The Law and Illicit Drugs
Drug offenses can be felonies or misdemeanors that can be punishable by imprisonment, probation, community service, or fines. Illicit drug activity hurts your business reputation and increases the risk of injury and death due to fights, assaults, and driving under the influence.
Selling Narcotics on Premises
ABC may revoke a license if a retail licensee has knowingly permitted the illegal sale, or negotiations for such sales, of narcotics or dangerous drugs upon their licensed premises (Section 24200.5(a) Business and Professions Code). This may also be grounds for the implementation of an administrative emergency order proceeding if the conduct at the licensed premises continues to present a danger to the community.
A licensee has a general affirmative duty to maintain a lawful establishment. That duty imposes an obligation on the licensee to be diligent to avoid possible unlawful activity, and to instruct employees accordingly. Once a licensee has knowledge of a violation of law, that duty becomes specific and focuses on the elimination of the violation. Failure to prevent the problem from recurring once the licensee has knowledge, is to “permit” that activity by failure to take preventive action.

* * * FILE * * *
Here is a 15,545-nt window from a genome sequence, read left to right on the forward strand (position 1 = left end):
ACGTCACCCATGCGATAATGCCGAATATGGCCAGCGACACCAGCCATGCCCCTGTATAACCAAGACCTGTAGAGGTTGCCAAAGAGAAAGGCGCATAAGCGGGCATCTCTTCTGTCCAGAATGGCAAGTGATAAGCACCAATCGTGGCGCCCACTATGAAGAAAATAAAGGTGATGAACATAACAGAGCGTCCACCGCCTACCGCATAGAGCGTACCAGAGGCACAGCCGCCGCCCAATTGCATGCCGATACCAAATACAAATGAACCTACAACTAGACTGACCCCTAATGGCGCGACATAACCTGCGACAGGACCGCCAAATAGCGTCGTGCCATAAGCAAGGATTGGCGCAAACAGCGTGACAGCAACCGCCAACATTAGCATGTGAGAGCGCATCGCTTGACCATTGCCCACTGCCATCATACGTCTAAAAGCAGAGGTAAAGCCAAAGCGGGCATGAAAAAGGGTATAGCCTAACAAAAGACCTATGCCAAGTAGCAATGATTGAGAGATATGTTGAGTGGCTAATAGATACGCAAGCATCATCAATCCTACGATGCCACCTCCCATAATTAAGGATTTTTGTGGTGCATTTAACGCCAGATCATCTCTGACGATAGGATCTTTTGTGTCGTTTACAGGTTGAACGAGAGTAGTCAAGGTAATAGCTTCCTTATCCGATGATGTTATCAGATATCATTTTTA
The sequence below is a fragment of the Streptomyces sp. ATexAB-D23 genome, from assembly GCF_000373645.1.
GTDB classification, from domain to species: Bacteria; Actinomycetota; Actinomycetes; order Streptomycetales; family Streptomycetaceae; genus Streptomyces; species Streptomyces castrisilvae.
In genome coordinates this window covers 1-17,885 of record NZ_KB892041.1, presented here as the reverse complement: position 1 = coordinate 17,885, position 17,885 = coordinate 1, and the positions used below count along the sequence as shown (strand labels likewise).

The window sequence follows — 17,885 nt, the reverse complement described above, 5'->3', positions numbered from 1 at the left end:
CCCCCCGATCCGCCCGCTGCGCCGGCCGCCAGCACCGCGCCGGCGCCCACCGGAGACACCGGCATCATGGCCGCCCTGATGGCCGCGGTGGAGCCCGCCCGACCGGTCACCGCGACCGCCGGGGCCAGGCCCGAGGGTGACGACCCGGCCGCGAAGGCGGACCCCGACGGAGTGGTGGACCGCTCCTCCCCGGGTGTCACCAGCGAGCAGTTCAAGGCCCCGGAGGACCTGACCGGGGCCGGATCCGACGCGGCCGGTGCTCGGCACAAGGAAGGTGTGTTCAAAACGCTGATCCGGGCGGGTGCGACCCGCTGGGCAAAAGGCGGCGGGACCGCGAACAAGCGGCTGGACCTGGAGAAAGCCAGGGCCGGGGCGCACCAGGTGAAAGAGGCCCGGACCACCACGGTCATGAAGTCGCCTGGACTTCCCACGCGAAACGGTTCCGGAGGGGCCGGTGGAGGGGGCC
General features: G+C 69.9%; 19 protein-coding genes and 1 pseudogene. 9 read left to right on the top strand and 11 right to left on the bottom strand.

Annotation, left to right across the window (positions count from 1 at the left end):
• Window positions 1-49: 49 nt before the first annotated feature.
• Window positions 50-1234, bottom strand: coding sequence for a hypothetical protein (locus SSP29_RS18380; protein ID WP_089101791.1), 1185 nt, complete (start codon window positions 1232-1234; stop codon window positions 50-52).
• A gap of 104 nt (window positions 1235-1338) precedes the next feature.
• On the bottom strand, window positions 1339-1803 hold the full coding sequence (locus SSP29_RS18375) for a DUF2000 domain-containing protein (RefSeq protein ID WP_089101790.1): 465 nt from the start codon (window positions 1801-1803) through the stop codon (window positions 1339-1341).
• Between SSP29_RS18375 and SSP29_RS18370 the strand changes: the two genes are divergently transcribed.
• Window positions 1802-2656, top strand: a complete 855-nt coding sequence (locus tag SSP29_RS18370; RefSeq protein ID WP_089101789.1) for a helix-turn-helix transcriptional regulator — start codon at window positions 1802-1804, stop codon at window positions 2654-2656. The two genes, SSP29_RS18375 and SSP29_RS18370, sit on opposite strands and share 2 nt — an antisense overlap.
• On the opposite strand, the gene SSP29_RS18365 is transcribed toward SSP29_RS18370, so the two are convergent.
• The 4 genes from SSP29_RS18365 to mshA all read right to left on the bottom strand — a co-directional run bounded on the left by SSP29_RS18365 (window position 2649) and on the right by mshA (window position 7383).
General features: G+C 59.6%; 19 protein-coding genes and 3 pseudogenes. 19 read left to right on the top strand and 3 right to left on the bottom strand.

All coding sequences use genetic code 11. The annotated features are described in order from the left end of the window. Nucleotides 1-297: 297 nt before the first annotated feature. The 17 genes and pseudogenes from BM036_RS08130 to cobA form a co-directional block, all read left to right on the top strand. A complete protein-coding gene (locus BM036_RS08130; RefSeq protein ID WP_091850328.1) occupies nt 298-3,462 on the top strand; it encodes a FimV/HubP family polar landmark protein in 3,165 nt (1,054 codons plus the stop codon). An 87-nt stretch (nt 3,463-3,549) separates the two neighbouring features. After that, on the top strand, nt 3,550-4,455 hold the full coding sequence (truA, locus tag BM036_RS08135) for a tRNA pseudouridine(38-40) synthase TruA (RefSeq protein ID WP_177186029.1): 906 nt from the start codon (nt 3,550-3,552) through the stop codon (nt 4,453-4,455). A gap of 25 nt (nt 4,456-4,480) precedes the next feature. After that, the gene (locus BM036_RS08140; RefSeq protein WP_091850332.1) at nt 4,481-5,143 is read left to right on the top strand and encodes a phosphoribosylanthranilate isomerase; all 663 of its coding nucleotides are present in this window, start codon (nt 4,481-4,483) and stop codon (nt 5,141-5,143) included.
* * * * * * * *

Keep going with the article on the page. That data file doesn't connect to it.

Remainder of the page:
ABC will generally not hold a licensee liable when the licensee; (1) does not reasonably know of the illegal activity (for example, surreptitious transactions between customers not involving the licensee or employee); and (2) has taken all available reasonable steps to prevent the illegal activity (for example surveillance cameras and drug policies). Measures should be taken by all licensees to detect drug activity on their licensed premises.
Asset Forfeiture of License
If the licensee is directly involved in the illicit drug activity, the law states that all assets, including the ABC license, may be seized, and sold after 10 days’ notice (Section 25375 Business and Professions Code).
Controlled Substances Investigations
Per Section 24202(b) of the Business and Professions Code, the Department may not open or add an entry to a file or initiate an investigation of a license or suspend or revoke a license (a) solely because the licensee or an agent, acting on behalf of the licensee, has reported to a State or local law enforcement agency that suspected controlled substance violations have taken place on the licensed premises, or (b) solely based on activities constituting violations described in such a report, unless the violations reported occurred with the actual knowledge and willful consent of the licensee.